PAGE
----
Secondary Principals’ Association president Tom Parsons said parents had been asking for detailed information about their child’s learning for a long time.
“Primary schools will get there with national standards but they’re doing it begrudgingly.
“There’s a political agenda here and it’s doing the youth of New Zealand a disservice. They need to get real.”
I’m surprised this quote has not received more publicity. The head of the secondary principals’ association has labelled the opposition to national standards as being about politics, not kids and explicitly says the opponents are doing New Zealand a disservice.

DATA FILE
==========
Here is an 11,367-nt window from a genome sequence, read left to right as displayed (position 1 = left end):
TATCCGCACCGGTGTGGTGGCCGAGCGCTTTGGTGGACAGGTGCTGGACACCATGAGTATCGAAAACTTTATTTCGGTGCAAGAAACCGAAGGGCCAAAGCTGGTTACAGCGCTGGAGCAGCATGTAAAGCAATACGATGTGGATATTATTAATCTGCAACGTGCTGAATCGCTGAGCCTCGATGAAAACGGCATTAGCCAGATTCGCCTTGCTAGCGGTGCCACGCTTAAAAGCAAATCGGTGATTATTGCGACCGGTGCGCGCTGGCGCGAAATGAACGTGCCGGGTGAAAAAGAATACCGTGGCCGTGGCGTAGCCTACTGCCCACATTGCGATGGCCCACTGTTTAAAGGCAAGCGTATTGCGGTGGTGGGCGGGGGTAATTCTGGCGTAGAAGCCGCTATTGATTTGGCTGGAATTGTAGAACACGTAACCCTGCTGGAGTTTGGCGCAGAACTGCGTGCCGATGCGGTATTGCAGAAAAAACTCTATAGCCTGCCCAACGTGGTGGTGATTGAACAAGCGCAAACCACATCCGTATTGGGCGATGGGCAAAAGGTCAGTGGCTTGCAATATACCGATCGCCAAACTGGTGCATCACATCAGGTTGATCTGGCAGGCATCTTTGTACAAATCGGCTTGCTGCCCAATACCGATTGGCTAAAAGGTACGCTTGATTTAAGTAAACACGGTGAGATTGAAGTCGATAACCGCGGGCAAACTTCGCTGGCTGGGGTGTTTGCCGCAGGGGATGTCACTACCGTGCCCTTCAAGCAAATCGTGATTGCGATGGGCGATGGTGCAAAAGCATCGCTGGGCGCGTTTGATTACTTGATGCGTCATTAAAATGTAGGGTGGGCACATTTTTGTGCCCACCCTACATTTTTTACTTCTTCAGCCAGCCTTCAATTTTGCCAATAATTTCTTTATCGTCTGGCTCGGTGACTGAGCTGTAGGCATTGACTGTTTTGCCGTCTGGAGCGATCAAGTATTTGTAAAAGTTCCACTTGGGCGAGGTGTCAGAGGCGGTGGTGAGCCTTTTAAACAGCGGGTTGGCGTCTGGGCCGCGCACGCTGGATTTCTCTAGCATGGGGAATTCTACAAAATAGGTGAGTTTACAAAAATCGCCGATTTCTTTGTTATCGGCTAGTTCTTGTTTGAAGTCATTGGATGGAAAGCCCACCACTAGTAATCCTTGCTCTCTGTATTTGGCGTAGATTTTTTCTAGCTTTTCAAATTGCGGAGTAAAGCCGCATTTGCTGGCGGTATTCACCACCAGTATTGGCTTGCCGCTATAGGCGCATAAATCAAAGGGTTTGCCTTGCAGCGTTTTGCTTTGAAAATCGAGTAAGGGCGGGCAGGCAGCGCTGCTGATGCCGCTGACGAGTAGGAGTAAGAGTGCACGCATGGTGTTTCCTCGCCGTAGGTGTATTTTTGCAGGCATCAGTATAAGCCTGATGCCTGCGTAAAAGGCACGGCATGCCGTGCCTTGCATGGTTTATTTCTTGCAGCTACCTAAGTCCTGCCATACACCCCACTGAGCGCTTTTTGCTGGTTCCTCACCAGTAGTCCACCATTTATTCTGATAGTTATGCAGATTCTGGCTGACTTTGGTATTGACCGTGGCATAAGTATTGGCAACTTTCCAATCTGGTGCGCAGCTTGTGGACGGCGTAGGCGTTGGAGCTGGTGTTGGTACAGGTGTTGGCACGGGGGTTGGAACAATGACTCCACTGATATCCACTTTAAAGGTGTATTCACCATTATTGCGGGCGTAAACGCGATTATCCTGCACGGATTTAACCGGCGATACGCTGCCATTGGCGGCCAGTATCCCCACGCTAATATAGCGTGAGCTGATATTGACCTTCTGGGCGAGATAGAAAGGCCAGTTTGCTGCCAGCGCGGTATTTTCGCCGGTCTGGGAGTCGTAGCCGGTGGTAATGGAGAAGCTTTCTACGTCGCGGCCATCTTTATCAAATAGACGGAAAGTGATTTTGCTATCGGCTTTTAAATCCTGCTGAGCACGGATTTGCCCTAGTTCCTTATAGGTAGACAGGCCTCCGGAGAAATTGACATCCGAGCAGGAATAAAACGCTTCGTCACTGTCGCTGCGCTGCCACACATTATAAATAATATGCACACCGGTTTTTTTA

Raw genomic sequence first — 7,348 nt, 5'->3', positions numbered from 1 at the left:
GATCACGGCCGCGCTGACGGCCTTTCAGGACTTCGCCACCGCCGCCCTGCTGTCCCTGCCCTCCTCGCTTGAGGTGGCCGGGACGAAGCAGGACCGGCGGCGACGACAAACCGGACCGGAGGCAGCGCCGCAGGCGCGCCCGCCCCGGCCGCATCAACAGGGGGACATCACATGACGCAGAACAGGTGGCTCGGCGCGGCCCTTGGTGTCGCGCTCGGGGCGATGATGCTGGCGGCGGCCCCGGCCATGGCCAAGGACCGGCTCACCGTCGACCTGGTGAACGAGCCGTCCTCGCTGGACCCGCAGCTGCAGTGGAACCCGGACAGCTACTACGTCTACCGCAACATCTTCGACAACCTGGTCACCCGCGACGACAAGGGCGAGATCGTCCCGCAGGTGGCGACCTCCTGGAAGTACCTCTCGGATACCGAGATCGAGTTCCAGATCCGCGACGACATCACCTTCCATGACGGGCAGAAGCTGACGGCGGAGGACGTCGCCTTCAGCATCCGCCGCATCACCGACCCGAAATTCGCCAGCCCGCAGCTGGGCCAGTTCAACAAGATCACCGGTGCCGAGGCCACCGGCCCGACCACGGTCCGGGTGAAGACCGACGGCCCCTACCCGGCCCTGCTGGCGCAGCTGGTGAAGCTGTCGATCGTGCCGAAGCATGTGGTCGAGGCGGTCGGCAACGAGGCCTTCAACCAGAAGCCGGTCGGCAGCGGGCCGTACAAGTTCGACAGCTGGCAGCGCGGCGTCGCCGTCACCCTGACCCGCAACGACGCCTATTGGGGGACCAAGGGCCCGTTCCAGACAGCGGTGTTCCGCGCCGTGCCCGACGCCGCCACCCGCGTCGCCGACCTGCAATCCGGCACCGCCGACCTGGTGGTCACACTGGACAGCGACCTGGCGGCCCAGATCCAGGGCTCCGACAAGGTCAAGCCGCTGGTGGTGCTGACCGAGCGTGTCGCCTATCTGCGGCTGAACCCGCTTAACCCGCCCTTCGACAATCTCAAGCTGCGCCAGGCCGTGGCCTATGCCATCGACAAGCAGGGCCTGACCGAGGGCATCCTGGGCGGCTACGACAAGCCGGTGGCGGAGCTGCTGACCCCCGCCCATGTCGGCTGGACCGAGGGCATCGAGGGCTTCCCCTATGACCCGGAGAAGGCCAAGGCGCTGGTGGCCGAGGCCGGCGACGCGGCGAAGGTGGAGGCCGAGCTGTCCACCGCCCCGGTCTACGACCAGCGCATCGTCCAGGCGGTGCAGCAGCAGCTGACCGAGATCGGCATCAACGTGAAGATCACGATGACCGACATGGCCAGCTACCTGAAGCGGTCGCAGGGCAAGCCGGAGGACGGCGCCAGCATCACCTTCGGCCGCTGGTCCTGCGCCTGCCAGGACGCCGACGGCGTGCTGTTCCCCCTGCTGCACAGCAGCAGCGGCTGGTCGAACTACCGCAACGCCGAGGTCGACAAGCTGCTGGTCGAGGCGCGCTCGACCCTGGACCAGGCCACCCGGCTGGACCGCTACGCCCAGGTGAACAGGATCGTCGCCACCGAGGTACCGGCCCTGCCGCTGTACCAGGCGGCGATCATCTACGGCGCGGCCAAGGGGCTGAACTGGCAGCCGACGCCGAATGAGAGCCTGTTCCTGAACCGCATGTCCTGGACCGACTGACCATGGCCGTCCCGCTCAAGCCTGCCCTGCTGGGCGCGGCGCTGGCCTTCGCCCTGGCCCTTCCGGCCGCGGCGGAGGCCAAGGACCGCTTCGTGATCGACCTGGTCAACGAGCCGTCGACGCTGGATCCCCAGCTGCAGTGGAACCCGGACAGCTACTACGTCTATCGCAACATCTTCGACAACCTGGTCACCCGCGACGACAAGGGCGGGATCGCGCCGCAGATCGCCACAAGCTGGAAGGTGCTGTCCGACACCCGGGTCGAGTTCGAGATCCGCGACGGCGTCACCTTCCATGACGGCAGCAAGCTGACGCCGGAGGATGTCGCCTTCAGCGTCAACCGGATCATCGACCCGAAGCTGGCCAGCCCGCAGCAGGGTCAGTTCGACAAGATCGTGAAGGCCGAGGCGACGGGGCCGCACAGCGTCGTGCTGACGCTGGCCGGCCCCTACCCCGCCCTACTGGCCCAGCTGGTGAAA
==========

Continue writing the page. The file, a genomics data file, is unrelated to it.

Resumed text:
This is no surprise to me. I have been aware for some time that most secondary teachers think national standards are common sense and can’t work out what the fuss is. They’ve had NCEA for a decade with all the same issues over moderation.
But the real reason so many in the secondary sector support national standards is because they are sick of kids getting to secondary school unable to read, write or do maths. They are then the ones who have basically the impossible task of trying to educate a kid for whom it is almost too late. Identifying at an earlier stage that a student is well below the national standards for literacy and numeracy will allow intervention to happen while they are at primary school, rather than dumping an illiterate student into the secondary school system.